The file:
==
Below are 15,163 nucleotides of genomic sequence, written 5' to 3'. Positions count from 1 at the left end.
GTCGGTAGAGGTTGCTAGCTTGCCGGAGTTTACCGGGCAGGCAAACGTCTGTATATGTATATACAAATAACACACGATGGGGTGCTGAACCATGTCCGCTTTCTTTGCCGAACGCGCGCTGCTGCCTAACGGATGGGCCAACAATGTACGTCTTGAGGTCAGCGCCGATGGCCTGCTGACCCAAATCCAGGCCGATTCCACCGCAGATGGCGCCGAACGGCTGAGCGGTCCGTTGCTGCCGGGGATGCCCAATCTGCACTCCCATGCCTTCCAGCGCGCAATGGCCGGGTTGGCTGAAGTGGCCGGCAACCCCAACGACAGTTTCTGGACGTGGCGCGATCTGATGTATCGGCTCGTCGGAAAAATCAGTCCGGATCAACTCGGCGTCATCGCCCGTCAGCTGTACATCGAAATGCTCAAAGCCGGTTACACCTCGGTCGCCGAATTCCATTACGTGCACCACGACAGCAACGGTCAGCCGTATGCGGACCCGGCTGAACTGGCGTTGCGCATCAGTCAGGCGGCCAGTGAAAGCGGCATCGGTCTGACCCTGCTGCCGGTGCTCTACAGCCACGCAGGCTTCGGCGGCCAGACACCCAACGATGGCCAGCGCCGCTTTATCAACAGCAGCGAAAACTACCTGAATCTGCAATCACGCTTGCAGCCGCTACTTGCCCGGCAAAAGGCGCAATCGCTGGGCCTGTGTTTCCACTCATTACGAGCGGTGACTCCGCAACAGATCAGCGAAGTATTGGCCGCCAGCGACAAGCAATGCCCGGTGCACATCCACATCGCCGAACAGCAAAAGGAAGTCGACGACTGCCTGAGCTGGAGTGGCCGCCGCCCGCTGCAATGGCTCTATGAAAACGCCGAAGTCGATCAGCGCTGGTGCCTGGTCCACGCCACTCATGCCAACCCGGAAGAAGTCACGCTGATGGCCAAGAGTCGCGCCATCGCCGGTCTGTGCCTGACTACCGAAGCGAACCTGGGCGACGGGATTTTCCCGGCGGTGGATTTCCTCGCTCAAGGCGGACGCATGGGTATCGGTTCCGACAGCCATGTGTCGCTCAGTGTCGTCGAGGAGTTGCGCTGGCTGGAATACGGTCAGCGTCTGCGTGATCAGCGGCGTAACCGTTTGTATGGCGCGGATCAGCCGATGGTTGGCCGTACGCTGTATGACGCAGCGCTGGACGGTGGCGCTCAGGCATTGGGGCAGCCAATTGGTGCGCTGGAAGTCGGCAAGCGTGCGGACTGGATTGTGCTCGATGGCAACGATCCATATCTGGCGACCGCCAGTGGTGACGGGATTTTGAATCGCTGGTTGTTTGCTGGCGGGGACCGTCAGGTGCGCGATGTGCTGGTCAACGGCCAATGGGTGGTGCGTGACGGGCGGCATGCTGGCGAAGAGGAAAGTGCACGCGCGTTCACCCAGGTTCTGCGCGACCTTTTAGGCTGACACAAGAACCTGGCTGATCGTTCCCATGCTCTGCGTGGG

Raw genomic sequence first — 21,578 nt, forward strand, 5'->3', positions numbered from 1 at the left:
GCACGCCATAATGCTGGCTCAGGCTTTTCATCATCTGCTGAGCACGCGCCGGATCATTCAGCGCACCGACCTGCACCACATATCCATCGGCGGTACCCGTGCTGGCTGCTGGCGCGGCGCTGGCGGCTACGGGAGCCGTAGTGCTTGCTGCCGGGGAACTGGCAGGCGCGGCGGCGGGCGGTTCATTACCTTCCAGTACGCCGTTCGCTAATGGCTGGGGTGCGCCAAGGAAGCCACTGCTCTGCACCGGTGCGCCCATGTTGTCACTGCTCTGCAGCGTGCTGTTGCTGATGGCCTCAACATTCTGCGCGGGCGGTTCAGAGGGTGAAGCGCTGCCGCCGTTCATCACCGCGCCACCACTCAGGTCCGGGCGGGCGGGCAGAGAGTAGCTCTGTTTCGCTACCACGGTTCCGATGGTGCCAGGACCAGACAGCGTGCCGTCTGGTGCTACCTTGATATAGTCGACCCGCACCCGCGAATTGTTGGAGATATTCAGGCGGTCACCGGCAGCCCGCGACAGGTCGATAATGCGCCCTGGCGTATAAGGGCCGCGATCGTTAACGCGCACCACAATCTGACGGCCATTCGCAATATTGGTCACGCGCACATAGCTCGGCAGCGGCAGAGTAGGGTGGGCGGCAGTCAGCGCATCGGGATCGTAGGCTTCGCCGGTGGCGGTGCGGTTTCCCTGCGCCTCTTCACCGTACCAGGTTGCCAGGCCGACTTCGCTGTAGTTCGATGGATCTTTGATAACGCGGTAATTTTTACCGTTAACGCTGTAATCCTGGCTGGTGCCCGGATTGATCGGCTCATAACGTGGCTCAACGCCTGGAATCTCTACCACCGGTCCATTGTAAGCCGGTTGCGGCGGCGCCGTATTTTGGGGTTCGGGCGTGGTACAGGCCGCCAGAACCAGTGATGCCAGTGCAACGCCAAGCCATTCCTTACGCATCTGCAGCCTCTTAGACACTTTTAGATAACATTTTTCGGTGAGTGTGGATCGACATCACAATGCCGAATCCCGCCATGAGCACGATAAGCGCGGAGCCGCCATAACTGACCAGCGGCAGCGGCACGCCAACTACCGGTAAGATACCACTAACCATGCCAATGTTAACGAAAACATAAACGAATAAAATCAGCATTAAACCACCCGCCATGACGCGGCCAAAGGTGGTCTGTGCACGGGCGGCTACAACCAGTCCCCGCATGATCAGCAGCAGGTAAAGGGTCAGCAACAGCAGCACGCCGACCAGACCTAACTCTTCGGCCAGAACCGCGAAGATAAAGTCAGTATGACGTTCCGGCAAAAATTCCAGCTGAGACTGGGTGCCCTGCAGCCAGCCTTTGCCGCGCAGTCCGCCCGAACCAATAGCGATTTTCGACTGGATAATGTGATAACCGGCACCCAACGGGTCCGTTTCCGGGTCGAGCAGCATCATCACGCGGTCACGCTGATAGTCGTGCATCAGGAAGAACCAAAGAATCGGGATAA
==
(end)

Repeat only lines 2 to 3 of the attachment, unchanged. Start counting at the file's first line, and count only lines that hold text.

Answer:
GTCGGTAGAGGTTGCTAGCTTGCCGGAGTTTACCGGGCAGGCAAACGTCTGTATATGTATATACAAATAACACACGATGGGGTGCTGAACCATGTCCGCTTTCTTTGCCGAACGCGCGCTGCTGCCTAACGGATGGGCCAACAATGTACGTCTTGAGGTCAGCGCCGATGGCCTGCTGACCCAAATCCAGGCCGATTCCACCGCAGATGGCGCCGAACGGCTGAGCGGTCCGTTGCTGCCGGGGATGCCCAATCTGCACTCCCATGCCTTCCAGCGCGCAATGGCCGGGTTGGCTGAAGTGGCCGGCAACCCCAACGACAGTTTCTGGACGTGGCGCGATCTGATGTATCGGCTCGTCGGAAAAATCAGTCCGGATCAACTCGGCGTCATCGCCCGTCAGCTGTACATCGAAATGCTCAAAGCCGGTTACACCTCGGTCGCCGAATTCCATTACGTGCACCACGACAGCAACGGTCAGCCGTATGCGGACCCGGCTGAACTGGCGTTGCGCATCAGTCAGGCGGCCAGTGAAAGCGGCATCGGTCTGACCCTGCTGCCGGTGCTCTACAGCCACGCAGGCTTCGGCGGCCAGACACCCAACGATGGCCAGCGCCGCTTTATCAACAGCAGCGAAAACTACCTGAATCTGCAATCACGCTTGCAGCCGCTACTTGCCCGGCAAAAGGCGCAATCGCTGGGCCTGTGTTTCCACTCATTACGAGCGGTGACTCCGCAACAGATCAGCGAAGTATTGGCCGCCAGCGACAAGCAATGCCCGGTGCACATCCACATCGCCGAACAGCAAAAGGAAGTCGACGACTGCCTGAGCTGGAGTGGCCGCCGCCCGCTGCAATGGCTCTATGAAAACGCCGAAGTCGATCAGCGCTGGTGCCTGGTCCACGCCACTCATGCCAACCCGGAAGAAGTCACGCTGATGGCCAAGAGTCGCGCCATCGCCGGTCTGTGCCTGACTACCGAAGCGAACCTGGGCGACGGGATTTTCCCGGCGGTGGATTTCCTCGCTCAAGGCGGACGCATGGGTATCGGTTCCGACAGCCATGTGTCGCTCAGTGTCGTCGAGGAGTTGCGCTGGCTGGAATACGGTCAGCGTCTGCGTGATCAGCGGCGTAACCGTTTGTATGGCGCGGATCAGCCGATGGTTGGCCGTACGCTGTATGACGCAGCGCTGGACGGTGGCGCTCAGGCATTGGGGCAGCCAATTGGTGCGCTGGAAGTCGGCAAGCGTGCGGACTGGATTGTGCTCGATGGCAACGATCCATATCTGGCGACCGCCAGTGGTGACGGGATTTTGAATCGCTGGTTGTTTGCTGGCGGGGACCGTCAGGTGCGCGATGTGCTGGTCAACGGCCAATGGGTGGTGCGTGACGGGCGGCATGCTGGCGAAGAGGAAAGTGCACGCGCGTTCACCCAGGTTCTGCGCGACCTTTTAGGCTGACACAAGAACCTGGCTGATCGTTCCCATGCTCTGCGTGGG

Raw genomic sequence first — 21,578 nt, forward strand, 5'->3', positions numbered from 1 at the left: